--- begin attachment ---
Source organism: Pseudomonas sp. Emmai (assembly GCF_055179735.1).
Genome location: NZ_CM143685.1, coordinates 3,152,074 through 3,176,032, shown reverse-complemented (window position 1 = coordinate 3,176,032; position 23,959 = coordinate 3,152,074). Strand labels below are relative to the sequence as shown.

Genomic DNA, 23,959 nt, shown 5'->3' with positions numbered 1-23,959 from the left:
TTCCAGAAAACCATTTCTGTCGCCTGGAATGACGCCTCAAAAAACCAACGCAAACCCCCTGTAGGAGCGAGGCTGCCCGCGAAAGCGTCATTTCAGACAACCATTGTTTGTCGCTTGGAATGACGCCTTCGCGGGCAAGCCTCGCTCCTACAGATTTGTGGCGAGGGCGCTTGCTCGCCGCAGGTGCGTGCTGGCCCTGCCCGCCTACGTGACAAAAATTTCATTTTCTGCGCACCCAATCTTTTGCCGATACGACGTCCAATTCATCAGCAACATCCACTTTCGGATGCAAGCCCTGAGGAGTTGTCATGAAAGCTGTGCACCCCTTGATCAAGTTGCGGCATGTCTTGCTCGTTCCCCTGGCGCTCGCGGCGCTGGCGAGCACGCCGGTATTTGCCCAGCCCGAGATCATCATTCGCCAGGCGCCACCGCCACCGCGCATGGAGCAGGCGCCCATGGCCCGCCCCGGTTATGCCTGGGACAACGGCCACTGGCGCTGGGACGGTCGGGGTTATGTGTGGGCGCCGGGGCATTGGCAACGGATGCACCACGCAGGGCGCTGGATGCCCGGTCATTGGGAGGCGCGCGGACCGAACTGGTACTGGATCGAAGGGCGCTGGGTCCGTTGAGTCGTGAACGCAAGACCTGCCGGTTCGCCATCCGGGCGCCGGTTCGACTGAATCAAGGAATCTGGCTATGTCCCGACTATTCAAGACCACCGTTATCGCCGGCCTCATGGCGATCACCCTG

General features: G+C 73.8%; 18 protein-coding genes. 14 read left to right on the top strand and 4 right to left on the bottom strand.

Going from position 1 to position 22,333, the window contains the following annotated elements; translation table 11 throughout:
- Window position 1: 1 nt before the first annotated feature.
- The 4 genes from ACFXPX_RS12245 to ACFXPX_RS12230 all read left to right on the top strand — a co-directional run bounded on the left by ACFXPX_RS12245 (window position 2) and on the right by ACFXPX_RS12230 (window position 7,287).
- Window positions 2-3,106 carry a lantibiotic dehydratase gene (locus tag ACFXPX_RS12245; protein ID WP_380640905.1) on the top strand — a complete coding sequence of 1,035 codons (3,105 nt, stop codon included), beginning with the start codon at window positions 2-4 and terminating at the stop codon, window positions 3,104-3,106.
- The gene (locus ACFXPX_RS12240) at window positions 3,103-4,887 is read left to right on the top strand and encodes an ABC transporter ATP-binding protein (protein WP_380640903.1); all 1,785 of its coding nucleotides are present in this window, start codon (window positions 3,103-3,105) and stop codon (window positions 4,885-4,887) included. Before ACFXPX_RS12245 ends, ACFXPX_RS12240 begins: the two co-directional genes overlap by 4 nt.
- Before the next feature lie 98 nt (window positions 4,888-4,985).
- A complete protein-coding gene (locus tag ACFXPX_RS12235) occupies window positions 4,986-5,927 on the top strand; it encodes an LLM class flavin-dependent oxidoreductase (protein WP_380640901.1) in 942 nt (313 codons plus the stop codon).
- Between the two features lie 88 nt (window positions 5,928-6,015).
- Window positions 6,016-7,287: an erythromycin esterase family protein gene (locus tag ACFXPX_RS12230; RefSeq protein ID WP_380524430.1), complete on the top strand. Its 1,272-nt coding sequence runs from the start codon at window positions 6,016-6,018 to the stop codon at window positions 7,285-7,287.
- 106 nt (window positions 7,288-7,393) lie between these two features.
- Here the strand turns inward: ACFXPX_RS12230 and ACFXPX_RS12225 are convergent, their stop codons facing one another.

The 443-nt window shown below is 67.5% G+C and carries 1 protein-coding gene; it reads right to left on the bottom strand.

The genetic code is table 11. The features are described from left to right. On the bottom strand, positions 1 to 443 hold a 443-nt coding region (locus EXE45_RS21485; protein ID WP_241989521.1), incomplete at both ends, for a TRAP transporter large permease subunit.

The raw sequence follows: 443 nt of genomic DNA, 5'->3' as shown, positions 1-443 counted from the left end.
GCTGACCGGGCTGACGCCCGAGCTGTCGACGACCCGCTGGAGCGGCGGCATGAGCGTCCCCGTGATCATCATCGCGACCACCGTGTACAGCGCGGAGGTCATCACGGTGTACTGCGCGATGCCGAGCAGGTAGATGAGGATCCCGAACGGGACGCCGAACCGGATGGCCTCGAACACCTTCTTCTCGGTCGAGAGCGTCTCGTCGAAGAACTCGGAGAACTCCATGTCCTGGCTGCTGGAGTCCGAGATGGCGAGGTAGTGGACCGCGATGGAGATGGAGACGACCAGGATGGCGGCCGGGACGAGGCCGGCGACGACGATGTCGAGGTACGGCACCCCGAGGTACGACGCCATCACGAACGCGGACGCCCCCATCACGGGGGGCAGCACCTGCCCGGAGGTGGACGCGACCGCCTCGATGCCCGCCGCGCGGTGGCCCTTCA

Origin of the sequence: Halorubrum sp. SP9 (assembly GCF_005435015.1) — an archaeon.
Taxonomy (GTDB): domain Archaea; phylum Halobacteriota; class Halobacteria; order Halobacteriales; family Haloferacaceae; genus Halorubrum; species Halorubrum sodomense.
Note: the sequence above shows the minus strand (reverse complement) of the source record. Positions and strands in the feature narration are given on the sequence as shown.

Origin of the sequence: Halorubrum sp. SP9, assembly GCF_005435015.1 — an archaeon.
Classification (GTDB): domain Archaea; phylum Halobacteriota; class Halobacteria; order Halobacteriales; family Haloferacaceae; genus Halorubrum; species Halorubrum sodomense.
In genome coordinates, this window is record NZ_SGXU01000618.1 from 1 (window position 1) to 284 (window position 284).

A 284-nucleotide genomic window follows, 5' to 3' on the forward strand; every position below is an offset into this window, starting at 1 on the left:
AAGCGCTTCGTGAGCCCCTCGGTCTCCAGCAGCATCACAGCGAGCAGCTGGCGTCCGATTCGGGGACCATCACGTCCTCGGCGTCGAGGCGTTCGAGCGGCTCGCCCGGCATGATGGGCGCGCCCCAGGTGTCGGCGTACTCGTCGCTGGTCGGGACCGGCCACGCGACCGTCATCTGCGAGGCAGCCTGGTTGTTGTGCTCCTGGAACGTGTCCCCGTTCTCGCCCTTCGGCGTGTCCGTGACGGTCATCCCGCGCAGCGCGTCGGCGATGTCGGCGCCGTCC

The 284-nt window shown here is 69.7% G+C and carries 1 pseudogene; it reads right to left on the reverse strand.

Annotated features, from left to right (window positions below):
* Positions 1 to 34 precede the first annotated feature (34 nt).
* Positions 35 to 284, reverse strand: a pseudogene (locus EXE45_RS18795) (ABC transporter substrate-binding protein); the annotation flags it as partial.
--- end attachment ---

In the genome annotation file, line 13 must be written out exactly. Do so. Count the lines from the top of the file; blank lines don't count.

- Between the two features lie 88 nt (window positions 5,928-6,015).